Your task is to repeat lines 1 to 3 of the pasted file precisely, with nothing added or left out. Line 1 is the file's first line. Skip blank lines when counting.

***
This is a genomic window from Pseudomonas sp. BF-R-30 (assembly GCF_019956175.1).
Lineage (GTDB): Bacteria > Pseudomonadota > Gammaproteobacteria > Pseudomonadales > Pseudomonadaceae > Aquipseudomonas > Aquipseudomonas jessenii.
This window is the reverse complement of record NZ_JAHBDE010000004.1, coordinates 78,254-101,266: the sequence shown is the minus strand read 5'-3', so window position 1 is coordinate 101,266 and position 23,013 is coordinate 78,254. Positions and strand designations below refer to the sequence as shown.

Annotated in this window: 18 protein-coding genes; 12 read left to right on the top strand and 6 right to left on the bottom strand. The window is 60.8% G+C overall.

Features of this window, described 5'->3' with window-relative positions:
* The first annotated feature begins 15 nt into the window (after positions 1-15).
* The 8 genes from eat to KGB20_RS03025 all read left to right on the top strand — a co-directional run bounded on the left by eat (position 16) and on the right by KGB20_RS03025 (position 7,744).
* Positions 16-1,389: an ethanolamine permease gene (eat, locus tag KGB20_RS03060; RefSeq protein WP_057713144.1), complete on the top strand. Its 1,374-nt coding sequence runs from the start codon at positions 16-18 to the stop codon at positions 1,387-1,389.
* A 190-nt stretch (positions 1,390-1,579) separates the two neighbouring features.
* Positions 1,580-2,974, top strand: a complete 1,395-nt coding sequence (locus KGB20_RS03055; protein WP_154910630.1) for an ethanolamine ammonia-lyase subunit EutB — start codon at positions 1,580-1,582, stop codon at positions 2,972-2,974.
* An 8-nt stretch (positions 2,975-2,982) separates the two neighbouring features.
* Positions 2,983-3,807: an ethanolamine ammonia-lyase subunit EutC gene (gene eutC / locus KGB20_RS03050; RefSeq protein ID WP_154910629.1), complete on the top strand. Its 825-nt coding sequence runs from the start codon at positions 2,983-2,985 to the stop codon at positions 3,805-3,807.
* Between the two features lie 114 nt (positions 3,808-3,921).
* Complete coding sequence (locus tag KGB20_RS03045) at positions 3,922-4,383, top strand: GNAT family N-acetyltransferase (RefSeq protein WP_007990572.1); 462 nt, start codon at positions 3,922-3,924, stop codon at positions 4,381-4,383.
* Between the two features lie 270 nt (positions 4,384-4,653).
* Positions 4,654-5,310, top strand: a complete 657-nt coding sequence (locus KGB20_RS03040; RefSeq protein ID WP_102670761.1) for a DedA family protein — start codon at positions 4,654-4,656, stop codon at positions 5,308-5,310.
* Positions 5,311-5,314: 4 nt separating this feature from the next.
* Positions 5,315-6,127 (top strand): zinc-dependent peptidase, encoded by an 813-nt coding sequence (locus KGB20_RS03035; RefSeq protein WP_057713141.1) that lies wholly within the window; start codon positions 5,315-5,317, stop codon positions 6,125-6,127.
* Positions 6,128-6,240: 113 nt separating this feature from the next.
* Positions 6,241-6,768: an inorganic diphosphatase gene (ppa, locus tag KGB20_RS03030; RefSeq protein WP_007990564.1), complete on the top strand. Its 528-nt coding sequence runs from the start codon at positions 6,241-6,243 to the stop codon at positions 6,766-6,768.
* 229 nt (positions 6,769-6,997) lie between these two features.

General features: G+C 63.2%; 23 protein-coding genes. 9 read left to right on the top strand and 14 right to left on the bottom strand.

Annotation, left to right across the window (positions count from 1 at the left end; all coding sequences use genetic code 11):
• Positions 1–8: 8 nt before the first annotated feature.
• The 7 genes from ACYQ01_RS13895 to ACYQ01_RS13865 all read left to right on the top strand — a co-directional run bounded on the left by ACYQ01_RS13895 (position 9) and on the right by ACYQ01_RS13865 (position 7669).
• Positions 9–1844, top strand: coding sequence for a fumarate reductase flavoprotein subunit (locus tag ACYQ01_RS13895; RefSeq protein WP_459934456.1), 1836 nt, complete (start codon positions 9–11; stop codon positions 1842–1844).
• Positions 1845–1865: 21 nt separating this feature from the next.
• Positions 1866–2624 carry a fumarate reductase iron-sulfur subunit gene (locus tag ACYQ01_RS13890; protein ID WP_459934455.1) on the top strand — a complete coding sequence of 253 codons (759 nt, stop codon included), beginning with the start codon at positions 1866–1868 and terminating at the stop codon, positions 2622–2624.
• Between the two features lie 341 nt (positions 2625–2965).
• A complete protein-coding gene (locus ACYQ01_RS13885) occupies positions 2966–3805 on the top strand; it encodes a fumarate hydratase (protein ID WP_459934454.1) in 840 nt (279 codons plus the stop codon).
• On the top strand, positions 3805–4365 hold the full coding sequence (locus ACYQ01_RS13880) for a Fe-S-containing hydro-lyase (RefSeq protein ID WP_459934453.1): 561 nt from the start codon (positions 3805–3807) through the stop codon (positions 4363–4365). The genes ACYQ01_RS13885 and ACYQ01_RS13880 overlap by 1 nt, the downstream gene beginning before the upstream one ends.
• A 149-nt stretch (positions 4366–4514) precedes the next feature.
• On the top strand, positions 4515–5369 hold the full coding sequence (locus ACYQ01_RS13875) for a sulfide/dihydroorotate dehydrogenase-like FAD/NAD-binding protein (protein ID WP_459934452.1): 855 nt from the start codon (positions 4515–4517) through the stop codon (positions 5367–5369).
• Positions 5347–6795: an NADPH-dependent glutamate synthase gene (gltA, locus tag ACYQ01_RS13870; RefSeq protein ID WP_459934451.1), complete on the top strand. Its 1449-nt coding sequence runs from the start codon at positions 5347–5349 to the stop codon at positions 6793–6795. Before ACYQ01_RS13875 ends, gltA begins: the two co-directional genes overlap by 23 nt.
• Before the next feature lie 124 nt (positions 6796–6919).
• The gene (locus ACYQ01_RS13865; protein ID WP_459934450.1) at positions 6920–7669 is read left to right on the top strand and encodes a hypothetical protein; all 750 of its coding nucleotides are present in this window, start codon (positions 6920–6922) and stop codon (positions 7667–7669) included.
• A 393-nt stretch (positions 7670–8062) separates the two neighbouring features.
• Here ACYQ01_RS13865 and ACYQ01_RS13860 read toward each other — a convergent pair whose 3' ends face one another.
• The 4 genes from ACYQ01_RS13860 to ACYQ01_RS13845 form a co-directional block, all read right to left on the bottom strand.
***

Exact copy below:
This is a genomic window from Pseudomonas sp. BF-R-30 (assembly GCF_019956175.1).
Lineage (GTDB): Bacteria > Pseudomonadota > Gammaproteobacteria > Pseudomonadales > Pseudomonadaceae > Aquipseudomonas > Aquipseudomonas jessenii.
This window is the reverse complement of record NZ_JAHBDE010000004.1, coordinates 78,254-101,266: the sequence shown is the minus strand read 5'-3', so window position 1 is coordinate 101,266 and position 23,013 is coordinate 78,254. Positions and strand designations below refer to the sequence as shown.